The DC Council on Tuesday took the first formal step toward removing Councilman Jack Evans from Washington’s local legislative body. An ad hoc committee made up of the remaining 12 council members voted unanimously that Evans, who has been on the council for 28 years, should be expelled for committing numerous ethics violations.
An independent investigation examined the personal business relationships Evans had with companies that hold contracts to do business with Washington’s city government. That report, which looked over a five-year period, noted several instances where Evans actions as a lawmaker benefitted his clients.
Councilwoman Elissa Silverman (Independent-At-Large) said the vote recommending Evans’ ouster was one to restore the public’s trust.
“This is about all of us,” she said. “This is about that our residents feel confident about the decisions we make are because we think it’s the right decision, not because there’s money behind that decision.”
The committee will now write up its findings and submit that before the full Council, including Evans. To remove him, 11 of the 13 must vote to do so. The committee had the opportunity to expand the investigation, but the members decided there was enough before them to initiate action.
The council’s move to oust Evans is just the latest fight he’s facing. The Democrat representing DC’s 2nd Ward is facing a recall petition in his district as well as a federal investigation into his political and business dealings.
Messages to the attorneys representing Evans were not returned on Tuesday.
It’s uncertain when the Council may take up the vote as its next scheduled meeting is not until next year. However, they may hold a special meeting before then to act.
Sports Betting Contract Proponent
Evans was the primary supporter of the move to issue a $215 million sole-source contract to Intralot to manage the DC Lottery’s sports betting operations. Intralot already had a contract to run other games for the Lottery.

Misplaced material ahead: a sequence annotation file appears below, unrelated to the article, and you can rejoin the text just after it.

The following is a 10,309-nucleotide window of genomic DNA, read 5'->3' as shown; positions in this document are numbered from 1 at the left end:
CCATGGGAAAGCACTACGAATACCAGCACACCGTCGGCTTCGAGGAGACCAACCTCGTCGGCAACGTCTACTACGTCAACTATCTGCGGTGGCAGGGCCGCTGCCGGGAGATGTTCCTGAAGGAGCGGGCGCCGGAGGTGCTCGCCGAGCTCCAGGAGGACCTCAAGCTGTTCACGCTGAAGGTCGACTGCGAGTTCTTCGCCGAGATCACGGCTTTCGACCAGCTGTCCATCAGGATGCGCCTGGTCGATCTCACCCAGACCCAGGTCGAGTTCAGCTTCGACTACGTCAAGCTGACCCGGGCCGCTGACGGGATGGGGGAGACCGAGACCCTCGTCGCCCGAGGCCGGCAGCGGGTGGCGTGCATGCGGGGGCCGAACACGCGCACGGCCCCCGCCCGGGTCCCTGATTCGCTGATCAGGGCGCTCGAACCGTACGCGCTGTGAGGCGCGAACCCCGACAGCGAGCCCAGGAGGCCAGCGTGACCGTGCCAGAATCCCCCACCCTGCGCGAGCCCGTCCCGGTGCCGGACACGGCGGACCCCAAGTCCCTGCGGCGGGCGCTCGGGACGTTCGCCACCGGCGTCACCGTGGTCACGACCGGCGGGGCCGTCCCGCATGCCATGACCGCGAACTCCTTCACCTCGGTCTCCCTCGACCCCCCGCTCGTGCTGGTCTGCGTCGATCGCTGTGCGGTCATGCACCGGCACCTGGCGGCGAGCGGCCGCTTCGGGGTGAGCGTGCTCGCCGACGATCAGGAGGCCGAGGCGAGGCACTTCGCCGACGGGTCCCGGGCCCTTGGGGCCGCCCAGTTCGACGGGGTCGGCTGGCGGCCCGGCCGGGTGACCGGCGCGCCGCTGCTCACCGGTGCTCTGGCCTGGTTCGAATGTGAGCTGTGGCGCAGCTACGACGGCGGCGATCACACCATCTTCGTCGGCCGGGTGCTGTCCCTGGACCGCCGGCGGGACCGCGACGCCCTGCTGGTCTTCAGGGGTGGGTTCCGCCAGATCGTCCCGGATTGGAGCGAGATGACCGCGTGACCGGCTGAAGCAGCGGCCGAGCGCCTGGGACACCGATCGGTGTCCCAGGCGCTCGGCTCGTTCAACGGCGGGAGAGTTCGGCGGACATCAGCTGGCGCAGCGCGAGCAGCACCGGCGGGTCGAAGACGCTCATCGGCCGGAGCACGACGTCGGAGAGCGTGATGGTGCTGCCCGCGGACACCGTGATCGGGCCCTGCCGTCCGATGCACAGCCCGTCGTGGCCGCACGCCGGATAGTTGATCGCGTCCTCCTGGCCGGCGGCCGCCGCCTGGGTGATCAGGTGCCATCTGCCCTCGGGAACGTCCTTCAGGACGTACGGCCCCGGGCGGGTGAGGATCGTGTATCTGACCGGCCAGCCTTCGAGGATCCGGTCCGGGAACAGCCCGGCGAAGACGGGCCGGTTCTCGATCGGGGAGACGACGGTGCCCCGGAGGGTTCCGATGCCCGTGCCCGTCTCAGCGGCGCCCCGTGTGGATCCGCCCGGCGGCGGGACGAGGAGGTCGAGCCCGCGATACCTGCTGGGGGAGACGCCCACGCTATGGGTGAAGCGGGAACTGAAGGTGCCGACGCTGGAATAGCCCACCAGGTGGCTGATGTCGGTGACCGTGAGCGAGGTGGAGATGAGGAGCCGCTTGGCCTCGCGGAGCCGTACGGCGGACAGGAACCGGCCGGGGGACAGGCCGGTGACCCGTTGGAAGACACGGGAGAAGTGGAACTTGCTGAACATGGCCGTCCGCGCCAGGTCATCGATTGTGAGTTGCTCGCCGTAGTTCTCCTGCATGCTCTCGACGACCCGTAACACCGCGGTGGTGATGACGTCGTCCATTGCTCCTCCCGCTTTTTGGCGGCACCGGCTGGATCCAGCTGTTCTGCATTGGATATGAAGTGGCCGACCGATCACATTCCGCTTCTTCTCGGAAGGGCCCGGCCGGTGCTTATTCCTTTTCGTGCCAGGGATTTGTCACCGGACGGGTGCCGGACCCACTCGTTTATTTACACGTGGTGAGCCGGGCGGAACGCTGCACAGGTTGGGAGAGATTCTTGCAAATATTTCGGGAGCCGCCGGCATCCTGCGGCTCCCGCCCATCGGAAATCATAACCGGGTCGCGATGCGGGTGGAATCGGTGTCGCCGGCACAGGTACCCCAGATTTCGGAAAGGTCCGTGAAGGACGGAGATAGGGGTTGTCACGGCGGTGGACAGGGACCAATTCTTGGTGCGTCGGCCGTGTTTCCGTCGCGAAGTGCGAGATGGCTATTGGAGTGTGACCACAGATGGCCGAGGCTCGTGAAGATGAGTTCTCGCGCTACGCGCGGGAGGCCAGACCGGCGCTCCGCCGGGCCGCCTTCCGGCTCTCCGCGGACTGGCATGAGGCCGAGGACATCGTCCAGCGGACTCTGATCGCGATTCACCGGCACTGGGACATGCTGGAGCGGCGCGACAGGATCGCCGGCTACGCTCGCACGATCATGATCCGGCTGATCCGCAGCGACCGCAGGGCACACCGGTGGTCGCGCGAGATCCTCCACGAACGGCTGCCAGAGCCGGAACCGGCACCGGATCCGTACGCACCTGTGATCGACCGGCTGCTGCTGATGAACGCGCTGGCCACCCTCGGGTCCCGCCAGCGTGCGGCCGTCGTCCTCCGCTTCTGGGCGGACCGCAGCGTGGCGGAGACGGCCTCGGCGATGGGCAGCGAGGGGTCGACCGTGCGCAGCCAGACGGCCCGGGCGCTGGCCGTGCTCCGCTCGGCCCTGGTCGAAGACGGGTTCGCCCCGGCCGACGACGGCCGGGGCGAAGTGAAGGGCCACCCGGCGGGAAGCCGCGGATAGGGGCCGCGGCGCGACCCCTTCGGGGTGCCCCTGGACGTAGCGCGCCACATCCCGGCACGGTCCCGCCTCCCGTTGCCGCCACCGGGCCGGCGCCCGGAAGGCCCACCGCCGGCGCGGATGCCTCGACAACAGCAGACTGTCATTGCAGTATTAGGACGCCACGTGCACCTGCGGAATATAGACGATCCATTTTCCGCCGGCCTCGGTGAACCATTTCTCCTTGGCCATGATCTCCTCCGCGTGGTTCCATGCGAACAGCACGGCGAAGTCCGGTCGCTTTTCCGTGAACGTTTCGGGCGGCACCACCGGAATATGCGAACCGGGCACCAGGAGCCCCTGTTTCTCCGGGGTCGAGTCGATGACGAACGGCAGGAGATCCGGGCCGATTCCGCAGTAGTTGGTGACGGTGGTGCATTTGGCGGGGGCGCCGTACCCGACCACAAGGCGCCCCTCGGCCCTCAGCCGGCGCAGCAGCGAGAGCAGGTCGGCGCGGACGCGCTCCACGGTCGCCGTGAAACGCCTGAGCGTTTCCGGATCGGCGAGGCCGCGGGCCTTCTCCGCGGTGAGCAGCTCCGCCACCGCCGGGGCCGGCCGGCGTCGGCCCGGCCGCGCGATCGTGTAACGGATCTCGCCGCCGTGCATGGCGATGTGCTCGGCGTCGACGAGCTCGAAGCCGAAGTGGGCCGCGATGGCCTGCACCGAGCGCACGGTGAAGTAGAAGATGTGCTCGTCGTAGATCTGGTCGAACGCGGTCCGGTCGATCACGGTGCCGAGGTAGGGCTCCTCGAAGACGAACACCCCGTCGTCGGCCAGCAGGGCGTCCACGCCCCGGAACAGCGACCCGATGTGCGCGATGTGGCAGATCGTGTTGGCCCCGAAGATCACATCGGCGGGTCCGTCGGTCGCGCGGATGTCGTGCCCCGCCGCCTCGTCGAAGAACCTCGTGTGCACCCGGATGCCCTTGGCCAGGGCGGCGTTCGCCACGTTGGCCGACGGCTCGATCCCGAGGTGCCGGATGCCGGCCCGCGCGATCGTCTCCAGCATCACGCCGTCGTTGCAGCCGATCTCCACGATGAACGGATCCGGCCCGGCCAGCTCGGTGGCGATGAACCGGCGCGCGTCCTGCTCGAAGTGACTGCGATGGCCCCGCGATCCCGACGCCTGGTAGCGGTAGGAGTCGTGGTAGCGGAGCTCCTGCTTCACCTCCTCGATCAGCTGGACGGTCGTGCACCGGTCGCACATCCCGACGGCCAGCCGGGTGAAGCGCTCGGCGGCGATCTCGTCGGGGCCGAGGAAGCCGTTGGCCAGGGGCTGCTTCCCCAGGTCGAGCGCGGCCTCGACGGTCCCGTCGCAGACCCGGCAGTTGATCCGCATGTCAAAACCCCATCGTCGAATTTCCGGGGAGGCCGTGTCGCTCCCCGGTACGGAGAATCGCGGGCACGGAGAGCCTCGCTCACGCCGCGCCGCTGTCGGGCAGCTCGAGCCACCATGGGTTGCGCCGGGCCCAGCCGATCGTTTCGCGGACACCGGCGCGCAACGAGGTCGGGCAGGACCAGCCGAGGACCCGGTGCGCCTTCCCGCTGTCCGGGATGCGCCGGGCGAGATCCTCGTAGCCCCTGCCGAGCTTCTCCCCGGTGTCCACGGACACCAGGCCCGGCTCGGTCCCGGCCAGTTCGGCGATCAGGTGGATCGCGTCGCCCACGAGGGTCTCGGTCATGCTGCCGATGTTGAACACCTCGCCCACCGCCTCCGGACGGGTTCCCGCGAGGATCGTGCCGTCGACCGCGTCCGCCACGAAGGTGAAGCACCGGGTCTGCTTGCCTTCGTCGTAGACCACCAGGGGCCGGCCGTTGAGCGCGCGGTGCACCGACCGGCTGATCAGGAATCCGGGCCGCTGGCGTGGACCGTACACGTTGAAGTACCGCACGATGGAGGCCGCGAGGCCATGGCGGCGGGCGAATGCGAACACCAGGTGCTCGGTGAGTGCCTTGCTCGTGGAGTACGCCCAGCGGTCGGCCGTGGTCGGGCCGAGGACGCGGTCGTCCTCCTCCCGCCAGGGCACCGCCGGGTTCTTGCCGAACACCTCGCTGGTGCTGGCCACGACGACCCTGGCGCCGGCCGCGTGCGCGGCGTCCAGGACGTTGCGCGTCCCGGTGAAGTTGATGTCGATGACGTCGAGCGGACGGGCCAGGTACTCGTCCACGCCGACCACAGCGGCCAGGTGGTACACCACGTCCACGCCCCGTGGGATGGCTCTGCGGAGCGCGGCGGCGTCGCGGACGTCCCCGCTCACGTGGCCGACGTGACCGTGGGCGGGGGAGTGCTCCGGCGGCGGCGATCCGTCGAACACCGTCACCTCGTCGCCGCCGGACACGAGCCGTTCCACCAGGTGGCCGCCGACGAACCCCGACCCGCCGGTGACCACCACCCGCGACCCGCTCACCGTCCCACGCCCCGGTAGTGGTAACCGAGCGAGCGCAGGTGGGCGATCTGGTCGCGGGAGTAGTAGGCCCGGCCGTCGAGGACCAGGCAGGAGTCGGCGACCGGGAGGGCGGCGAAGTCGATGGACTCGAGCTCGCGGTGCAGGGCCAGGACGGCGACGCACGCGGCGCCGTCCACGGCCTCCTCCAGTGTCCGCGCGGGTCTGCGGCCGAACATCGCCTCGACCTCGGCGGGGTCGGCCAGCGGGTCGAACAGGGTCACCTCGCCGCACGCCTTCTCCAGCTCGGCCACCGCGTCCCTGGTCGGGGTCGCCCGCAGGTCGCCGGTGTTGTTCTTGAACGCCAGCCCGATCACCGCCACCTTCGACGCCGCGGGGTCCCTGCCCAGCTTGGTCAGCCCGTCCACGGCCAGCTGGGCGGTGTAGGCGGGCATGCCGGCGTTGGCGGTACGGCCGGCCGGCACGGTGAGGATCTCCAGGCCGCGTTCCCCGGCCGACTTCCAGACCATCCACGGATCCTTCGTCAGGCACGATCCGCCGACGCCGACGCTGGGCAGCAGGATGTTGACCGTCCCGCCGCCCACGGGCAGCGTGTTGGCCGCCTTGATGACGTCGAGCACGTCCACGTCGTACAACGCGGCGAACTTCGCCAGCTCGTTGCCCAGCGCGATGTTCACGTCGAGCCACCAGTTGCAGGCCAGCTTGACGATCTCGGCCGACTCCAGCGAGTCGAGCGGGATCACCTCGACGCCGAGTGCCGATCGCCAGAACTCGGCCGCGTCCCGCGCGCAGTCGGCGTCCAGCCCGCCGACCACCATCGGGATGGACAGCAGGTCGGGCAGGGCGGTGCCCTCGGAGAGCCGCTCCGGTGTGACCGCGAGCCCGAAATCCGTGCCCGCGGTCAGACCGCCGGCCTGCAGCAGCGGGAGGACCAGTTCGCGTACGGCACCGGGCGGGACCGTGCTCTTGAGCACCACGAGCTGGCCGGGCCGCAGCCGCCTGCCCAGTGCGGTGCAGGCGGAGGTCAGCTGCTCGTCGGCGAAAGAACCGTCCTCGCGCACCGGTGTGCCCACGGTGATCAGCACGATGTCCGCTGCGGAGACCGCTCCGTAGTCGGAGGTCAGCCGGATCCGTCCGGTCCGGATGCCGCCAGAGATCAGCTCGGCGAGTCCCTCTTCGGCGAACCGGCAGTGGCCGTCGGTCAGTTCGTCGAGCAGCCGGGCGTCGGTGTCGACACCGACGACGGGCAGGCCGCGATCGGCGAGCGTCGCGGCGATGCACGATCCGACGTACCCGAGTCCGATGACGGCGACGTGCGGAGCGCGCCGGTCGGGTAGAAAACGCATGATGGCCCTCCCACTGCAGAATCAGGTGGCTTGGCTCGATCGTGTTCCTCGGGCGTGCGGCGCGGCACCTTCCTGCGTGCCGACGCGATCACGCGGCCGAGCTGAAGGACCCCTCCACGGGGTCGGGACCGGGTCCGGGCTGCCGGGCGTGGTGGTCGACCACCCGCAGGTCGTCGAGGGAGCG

However, critics raised questions about Evans’ ties to subcontractors Intralot selected for the sports betting operation. They asked Evans to recuse himself from voting on the contract. He declined, and it passed 7-5.
That sports betting contract now faces a challenge in a DC courtroom.
Evans Opted Out of Meeting
Evans had a chance to sit before the ad hoc committee Tuesday, present his case, and answer any questions they had. However, last week, he sent his colleagues a letter saying he felt no need to duplicate the answers he had given to investigators who prepared the report that the committee had used to recommend his removal.
Councilmember Robert C. White Jr. (Democratic-At-Large) took issue with Evans’ no-show. He said the council has been criticized for going out of its way to give Evans a chance to respond to the allegations, but every time the Council offers Evans an opportunity, his actions have made the council look foolish.
Councilmember Evans’ decision not to appear reinforces that he fails to understand the severity of his actions and how they affect the residents of the District of Columbia and this council,” White said. “It also illustrates a lack of respect for his colleagues.”
In his memo, Evans said he regretted what he has put his colleagues through. He also noted that he has closed the private law office he started in July 2016 after working for other law firms. His interpretation of the ethics rules was that his private business dealings with government contractors was separate from his work on the Council.
“In retrospect, it was not a good idea to set up my own business,” Evans said.